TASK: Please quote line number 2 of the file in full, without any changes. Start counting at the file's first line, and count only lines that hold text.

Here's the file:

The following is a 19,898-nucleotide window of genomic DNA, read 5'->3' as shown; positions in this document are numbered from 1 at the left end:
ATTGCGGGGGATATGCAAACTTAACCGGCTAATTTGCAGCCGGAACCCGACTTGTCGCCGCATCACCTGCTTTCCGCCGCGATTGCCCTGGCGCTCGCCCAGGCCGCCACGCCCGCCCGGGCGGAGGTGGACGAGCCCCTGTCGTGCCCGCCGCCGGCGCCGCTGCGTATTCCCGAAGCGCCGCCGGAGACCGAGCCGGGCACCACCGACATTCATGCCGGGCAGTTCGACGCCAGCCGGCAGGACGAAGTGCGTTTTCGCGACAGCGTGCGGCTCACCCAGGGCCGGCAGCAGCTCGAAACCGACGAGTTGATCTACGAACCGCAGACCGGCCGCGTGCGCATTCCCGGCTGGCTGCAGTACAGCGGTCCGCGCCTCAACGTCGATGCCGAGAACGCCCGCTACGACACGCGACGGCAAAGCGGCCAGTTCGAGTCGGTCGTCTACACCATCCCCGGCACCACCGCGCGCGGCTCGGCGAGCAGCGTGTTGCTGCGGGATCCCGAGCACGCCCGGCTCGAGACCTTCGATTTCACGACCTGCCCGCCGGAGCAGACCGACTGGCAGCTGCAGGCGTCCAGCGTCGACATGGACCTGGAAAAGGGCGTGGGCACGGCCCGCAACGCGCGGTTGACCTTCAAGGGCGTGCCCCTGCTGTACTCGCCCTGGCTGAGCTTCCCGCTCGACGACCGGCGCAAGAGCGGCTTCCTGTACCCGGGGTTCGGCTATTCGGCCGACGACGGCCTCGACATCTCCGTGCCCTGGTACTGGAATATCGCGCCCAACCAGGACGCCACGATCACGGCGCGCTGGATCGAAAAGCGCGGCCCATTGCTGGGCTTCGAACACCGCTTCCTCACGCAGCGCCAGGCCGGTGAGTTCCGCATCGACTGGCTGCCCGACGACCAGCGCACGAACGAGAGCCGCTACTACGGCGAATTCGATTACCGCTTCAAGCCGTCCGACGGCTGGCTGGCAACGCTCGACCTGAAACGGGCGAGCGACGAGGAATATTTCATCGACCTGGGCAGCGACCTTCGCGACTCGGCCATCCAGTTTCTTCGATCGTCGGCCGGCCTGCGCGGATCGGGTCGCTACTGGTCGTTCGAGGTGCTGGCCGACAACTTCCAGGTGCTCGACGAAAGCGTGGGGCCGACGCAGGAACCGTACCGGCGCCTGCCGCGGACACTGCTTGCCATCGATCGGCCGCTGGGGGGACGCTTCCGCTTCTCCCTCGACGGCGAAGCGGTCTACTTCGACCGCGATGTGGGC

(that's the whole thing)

ATTGCGGGGGATATGCAAACTTAACCGGCTAATTTGCAGCCGGAACCCGACTTGTCGCCGCATCACCTGCTTTCCGCCGCGATTGCCCTGGCGCTCGCCCAGGCCGCCACGCCCGCCCGGGCGGAGGTGGACGAGCCCCTGTCGTGCCCGCCGCCGGCGCCGCTGCGTATTCCCGAAGCGCCGCCGGAGACCGAGCCGGGCACCACCGACATTCATGCCGGGCAGTTCGACGCCAGCCGGCAGGACGAAGTGCGTTTTCGCGACAGCGTGCGGCTCACCCAGGGCCGGCAGCAGCTCGAAACCGACGAGTTGATCTACGAACCGCAGACCGGCCGCGTGCGCATTCCCGGCTGGCTGCAGTACAGCGGTCCGCGCCTCAACGTCGATGCCGAGAACGCCCGCTACGACACGCGACGGCAAAGCGGCCAGTTCGAGTCGGTCGTCTACACCATCCCCGGCACCACCGCGCGCGGCTCGGCGAGCAGCGTGTTGCTGCGGGATCCCGAGCACGCCCGGCTCGAGACCTTCGATTTCACGACCTGCCCGCCGGAGCAGACCGACTGGCAGCTGCAGGCGTCCAGCGTCGACATGGACCTGGAAAAGGGCGTGGGCACGGCCCGCAACGCGCGGTTGACCTTCAAGGGCGTGCCCCTGCTGTACTCGCCCTGGCTGAGCTTCCCGCTCGACGACCGGCGCAAGAGCGGCTTCCTGTACCCGGGGTTCGGCTATTCGGCCGACGACGGCCTCGACATCTCCGTGCCCTGGTACTGGAATATCGCGCCCAACCAGGACGCCACGATCACGGCGCGCTGGATCGAAAAGCGCGGCCCATTGCTGGGCTTCGAACACCGCTTCCTCACGCAGCGCCAGGCCGGTGAGTTCCGCATCGACTGGCTGCCCGACGACCAGCGCACGAACGAGAGCCGCTACTACGGCGAATTCGATTACCGCTTCAAGCCGTCCGACGGCTGGCTGGCAACGCTCGACCTGAAACGGGCGAGCGACGAGGAATATTTCATCGACCTGGGCAGCGACCTTCGCGACTCGGCCATCCAGTTTCTTCGATCGTCGGCCGGCCTGCGCGGATCGGGTCGCTACTGGTCGTTCGAGGTGCTGGCCGACAACTTCCAGGTGCTCGACGAAAGCGTGGGGCCGACGCAGGAACCGTACCGGCGCCTGCCGCGGACACTGCTTGCCATCGATCGGCCGCTGGGGGGACGCTTCCGCTTCTCCCTCGACGGCGAAGCGGTCTACTTCGACCGCGATGTGGGC